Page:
I could also title this “Encounters: The Entire Effing University of Nevada–Reno”
I spent the national trans day of visibility mostly in a car, so that’s not doing all that much to be visible. I did, however, celebrate it rather loudly the day before.
The reason I’ve been a bit quiet this week is because I’ve been at a diversity conference this week in Reno. I knew it would be on the campus of the University of Nevada, but I didn’t realize just how big the campus was, nor that the conference would be in the middle of the student center.
Being away from my smaller town here, I decided, if there was ever a time to go femme for me, this would be it. And I did: a pink/grey/blue/black tunic, black faux-leather leggings, and my epic boots. I was there with three colleagues from the college whom I trust, so I thought going for it would be fine.
I also felt like I owed it to any students on that campus who might be trans and are afraid to stand out a little. I’ll stand out a lot instead to make it easier on them.
We got there, and it turned out there were additional colleagues of mine there, ones who don’t know I’m trans. Hmm. Oh, and 7 of the 13 regents for our higher education system, three college presidents, a number of VPs and deans, and several thousand other people in the building. With those boots on, I’m 6’7″. And pink.
The first challenge I hadn’t expected was walking down ramps and stairs. Walking up was a breeze. Down was a balance challenge. But it also seemed that I got the most compliments while walking down—I probably had two dozen people come up to me and say nice things over the course of the day. That made me feel great.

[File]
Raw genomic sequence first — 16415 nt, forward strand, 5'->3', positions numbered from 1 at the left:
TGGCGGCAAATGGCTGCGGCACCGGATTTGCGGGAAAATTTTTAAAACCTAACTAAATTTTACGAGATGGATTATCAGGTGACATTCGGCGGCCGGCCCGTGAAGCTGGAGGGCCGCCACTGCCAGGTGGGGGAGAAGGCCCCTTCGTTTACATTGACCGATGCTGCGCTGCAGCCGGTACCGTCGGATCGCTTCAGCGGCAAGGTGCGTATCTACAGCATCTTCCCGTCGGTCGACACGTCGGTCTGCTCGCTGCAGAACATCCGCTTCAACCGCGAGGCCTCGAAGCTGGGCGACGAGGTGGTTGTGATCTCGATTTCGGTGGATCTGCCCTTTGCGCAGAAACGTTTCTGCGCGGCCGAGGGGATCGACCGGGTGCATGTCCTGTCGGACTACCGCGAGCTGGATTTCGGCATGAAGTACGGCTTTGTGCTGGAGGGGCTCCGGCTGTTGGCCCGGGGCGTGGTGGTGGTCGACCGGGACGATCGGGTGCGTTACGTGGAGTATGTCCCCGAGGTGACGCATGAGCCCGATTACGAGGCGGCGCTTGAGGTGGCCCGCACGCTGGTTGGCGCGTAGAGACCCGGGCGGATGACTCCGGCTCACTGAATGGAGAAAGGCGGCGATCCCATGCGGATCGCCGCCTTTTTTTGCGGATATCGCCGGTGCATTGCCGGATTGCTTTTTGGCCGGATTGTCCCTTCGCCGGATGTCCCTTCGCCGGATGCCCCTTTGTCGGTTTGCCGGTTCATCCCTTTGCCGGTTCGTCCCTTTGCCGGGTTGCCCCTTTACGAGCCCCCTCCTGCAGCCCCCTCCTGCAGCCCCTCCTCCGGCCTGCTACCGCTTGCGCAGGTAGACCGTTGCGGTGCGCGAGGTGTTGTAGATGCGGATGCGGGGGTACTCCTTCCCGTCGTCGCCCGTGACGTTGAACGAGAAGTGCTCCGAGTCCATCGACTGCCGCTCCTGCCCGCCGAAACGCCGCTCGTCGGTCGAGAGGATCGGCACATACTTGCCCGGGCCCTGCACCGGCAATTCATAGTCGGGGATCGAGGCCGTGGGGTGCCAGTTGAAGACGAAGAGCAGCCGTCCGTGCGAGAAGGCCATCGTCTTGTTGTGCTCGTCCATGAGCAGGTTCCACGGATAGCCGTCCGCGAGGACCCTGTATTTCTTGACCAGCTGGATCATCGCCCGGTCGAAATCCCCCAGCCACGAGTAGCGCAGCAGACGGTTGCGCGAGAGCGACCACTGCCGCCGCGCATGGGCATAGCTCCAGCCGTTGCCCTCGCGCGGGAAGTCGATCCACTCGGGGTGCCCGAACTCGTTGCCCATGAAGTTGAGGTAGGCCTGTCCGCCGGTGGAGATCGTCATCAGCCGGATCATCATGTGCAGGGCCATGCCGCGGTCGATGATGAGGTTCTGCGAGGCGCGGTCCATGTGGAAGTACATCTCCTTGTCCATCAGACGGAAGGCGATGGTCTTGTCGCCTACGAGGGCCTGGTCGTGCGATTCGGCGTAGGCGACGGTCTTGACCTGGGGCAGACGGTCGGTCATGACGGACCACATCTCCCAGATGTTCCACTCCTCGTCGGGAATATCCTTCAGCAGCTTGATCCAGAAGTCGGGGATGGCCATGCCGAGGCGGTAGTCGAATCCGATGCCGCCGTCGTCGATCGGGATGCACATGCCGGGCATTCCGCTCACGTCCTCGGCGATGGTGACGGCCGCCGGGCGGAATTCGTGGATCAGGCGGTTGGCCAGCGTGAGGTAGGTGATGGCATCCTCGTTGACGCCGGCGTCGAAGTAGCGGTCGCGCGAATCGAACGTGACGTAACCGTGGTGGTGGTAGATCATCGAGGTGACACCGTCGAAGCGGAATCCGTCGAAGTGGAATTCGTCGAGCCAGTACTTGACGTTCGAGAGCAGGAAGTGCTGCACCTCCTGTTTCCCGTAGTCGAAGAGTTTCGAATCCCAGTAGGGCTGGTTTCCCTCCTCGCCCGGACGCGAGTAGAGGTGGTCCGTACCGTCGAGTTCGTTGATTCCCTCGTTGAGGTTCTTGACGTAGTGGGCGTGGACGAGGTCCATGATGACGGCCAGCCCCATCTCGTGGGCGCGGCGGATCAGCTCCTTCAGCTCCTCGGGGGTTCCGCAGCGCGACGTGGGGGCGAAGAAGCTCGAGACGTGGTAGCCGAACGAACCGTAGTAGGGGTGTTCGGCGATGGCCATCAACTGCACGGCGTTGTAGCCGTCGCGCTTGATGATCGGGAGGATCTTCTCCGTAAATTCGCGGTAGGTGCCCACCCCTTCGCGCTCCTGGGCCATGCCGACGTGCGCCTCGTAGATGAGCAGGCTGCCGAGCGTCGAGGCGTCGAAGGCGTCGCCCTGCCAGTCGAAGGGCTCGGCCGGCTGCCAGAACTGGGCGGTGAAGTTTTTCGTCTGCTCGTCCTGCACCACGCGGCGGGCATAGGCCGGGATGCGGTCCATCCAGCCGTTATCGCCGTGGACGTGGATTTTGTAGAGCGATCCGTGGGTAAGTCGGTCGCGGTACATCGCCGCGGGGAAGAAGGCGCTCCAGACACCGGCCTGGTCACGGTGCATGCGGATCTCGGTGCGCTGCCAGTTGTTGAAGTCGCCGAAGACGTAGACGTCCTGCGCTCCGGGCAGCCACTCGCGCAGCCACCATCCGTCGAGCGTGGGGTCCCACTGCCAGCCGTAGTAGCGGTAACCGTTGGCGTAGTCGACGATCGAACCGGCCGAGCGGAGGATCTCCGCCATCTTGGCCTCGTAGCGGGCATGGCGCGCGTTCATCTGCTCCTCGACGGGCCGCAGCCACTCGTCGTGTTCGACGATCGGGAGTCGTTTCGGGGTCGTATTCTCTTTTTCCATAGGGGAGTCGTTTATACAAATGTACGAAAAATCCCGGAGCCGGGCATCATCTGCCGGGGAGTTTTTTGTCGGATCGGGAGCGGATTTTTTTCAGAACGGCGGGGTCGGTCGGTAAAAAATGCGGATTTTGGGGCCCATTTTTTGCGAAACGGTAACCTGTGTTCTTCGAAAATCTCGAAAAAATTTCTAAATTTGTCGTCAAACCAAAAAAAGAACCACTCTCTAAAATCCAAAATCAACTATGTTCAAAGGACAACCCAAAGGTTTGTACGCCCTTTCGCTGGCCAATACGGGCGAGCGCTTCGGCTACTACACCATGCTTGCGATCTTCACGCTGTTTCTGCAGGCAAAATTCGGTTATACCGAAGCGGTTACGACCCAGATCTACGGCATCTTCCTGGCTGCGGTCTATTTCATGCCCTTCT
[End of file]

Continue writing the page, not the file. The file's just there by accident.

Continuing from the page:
What didn’t make me feel great was figuring out where to go to the bathroom. I’m still not quite passing as female, between the height, the hair being a work in progress, and the fact that I haven’t started HRT yet. So I can’t go in there. But taking those boots into the mens room seemed right out as well. A colleague from another institution, one whose guidance I will be counting on going forward, was able to point me to a gender-neutral bathroom on the first floor. But we were on the fourth. Oh, and people have a habit of using that one as a changing room.
This meant I had to carefully budget my intake of fluids. I’m someone who normally drinks nearly a gallon of fluids per day—I’m still not entirely used to living in a desert, and I used to be on medication that gave me dry mouth, so it’s been an adjustment. Dry mouth was preferable.
I got to meet a couple of the regents, a dean at a school I was going to interview at (I had already accepted my current job, though), and a bunch of new friends. I also got some resources that will help me with hormones and whatever parts of my transition I need. So worth it.
I also have to thank my three knowing colleagues, as their support and understanding—and even just companionship—during the day made my life a whole lot easier. This shit is scary on your own.
My plan going forward, as I work on transitioning, is to be a resource in my own community. We have so few in this town, and I’m privileged enough socioeconomically and in job security, that I have to do my part. Answer questions. Stand out. Make some room for others to thrive.
That’s what people did for me on Thursday.